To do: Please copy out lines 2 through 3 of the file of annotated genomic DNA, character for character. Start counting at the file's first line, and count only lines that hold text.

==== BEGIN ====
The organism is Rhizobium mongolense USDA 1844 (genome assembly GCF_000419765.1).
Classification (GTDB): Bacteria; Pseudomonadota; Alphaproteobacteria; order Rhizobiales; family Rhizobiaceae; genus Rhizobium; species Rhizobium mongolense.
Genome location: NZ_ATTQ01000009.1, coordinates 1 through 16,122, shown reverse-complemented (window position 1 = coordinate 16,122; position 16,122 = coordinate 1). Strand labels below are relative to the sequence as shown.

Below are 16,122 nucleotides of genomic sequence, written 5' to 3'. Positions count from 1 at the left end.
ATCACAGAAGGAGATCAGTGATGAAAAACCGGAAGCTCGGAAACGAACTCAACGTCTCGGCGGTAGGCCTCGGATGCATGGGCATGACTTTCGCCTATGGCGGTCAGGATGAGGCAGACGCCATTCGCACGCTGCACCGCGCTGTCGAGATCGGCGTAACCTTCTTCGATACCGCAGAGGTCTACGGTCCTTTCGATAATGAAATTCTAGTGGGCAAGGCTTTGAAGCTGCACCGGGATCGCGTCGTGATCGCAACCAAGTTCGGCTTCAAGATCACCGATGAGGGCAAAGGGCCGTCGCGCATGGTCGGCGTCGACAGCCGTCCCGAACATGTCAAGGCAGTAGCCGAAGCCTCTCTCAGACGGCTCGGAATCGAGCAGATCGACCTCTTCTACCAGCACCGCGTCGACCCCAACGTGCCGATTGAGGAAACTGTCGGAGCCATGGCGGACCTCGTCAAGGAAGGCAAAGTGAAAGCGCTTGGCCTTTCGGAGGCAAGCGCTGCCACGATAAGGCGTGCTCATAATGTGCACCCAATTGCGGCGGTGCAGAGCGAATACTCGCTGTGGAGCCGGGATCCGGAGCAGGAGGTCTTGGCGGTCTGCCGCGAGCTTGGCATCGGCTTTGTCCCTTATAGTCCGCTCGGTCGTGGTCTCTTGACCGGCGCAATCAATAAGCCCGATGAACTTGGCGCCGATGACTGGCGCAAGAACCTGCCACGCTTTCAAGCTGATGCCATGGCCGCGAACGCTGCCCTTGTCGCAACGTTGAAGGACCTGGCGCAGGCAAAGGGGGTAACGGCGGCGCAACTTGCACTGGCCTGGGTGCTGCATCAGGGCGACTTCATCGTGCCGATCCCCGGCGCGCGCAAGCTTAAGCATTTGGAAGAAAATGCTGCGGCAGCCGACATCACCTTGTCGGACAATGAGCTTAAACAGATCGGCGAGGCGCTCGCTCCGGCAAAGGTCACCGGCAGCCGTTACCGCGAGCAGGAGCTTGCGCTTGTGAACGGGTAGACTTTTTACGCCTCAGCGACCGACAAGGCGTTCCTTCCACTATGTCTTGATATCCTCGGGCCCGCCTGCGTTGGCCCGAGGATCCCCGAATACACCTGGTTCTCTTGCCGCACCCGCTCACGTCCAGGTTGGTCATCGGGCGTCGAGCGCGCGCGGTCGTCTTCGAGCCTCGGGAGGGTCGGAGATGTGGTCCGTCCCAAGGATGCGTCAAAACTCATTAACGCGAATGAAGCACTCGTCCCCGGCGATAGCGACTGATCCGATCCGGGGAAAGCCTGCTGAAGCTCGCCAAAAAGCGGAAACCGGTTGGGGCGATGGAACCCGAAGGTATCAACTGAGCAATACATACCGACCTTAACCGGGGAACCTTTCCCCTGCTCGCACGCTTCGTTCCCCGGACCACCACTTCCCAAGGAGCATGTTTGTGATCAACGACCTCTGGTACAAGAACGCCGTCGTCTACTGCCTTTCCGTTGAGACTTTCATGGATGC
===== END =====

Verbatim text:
Classification (GTDB): Bacteria; Pseudomonadota; Alphaproteobacteria; order Rhizobiales; family Rhizobiaceae; genus Rhizobium; species Rhizobium mongolense.
Genome location: NZ_ATTQ01000009.1, coordinates 1 through 16,122, shown reverse-complemented (window position 1 = coordinate 16,122; position 16,122 = coordinate 1). Strand labels below are relative to the sequence as shown.